Here’s a situation that happens often during development:

Suppose you committed something to git. A few commits later, you realized you forgot to add something to that commit, or possibly missed a link, or even spotted a typo. How do you go about fixing it?


If you’re working on a repository with a team, you should just git commit and git push. Write an eloquent commit message to refer to the previous commit in which you forgot to include your changes.


Now, if you’re working on a standalone repository, just for yourself1, this creates an opportunity to rewrite your history in a cleaner way. The workflow is as follows:

  1. Make the changes or fixes you had originally forgot to.
  2. git add them.
  3. Identify the commit id in which you originally wanted to make those changes. git log or tig are simple CLI-oriented ways to do so. Hereafter assume this id is abcdef.
  4. Commit your changes while referencing the original commit and then rewrite history:
$ git commit --fixup=abcdef

# Then pick one of:
$ git rebase -i --root
$ git rebase -i abcdef~1

# And then save the file as is.
  1. Double-check everything went as expected with git log and/or git show and/or tig.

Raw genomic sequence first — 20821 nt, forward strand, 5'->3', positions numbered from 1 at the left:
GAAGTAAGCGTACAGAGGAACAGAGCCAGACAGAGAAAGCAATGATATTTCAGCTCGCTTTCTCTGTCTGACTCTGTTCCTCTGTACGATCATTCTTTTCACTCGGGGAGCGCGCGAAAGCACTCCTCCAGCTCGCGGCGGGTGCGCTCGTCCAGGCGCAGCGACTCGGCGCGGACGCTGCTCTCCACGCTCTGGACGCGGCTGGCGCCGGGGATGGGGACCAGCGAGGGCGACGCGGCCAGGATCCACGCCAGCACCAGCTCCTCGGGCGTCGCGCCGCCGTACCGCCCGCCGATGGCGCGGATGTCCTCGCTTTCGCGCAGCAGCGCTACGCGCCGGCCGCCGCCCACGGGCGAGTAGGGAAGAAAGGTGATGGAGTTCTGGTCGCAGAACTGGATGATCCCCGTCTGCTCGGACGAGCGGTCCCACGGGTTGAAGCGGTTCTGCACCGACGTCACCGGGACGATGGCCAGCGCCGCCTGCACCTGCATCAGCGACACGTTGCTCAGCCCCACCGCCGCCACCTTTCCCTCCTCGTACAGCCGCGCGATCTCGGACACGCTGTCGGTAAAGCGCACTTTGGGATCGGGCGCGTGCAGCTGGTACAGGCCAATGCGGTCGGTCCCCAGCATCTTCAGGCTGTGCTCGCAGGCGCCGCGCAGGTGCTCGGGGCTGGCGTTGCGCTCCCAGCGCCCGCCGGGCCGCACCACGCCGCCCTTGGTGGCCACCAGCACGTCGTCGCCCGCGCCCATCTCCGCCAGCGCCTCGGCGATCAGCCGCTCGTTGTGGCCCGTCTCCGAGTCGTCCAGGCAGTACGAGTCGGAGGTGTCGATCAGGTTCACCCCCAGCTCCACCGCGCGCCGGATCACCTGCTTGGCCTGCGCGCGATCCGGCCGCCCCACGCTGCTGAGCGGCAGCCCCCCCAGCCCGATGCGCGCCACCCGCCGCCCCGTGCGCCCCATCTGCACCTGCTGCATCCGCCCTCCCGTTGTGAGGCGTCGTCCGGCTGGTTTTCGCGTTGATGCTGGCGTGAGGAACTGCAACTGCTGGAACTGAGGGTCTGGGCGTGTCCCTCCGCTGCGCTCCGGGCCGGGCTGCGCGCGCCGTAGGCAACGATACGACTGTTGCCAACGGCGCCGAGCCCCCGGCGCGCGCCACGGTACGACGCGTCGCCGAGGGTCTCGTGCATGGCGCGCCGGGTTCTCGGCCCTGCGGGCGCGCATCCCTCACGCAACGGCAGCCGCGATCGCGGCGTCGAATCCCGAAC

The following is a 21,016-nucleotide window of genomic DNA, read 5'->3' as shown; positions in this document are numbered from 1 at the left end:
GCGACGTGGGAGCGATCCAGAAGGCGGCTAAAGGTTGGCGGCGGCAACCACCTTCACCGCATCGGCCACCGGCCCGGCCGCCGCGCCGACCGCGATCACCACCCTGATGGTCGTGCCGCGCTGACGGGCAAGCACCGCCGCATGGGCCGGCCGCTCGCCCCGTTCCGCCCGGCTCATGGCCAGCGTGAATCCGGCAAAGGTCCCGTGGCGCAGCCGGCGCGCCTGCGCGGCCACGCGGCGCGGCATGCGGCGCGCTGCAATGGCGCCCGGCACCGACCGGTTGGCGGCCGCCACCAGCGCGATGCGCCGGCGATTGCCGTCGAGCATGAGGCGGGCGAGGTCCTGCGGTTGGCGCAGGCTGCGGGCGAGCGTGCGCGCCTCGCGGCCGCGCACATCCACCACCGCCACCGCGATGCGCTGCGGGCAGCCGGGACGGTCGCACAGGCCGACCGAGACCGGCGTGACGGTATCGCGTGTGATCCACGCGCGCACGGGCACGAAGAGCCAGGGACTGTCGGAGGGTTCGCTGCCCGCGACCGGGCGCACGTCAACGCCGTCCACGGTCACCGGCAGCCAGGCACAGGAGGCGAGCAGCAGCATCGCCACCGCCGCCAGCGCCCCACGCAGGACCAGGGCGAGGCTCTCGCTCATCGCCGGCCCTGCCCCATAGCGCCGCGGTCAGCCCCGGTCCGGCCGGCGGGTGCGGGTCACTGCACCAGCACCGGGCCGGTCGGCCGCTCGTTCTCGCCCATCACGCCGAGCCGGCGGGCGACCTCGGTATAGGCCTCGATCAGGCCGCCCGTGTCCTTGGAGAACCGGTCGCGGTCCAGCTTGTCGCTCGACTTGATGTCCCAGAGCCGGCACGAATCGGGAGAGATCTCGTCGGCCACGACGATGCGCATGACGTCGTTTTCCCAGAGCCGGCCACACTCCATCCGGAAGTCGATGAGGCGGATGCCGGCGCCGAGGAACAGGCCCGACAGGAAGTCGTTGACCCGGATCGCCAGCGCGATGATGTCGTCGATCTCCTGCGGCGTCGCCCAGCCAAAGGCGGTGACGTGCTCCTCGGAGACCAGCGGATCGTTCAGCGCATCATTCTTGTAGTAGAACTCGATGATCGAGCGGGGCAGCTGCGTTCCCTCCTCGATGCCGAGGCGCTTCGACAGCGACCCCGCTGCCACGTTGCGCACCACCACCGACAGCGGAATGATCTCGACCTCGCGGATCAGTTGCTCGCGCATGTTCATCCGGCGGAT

2. If you’re happy with the current state of your repository, commit the sin: git push --force.
Merge branch 'asdfasjkfdlas/alkdjf' into sdkjfls-final

XKCD Courtesy of Randall Munroe


  • tig, in case you don’t know:

tig is an ncurses-based text-mode interface for git. It functions mainly as a Git repository browser, but can also assist in staging changes for commit at chunk level and act as a pager for output from various Git commands.

  • git rebase --root: c.f. Stack Overflow. This is just a lazy way to make the rebase include abcdef. You could do something like git rebase -i HEAD~10 where 10 is an arbitrary guess, but this will only work if abcdef is within the most 10 recent commits. Alternatively git rebase -i abcdef~1 also works.

  1. For example: your dotfiles, or your personal blog. ↩︎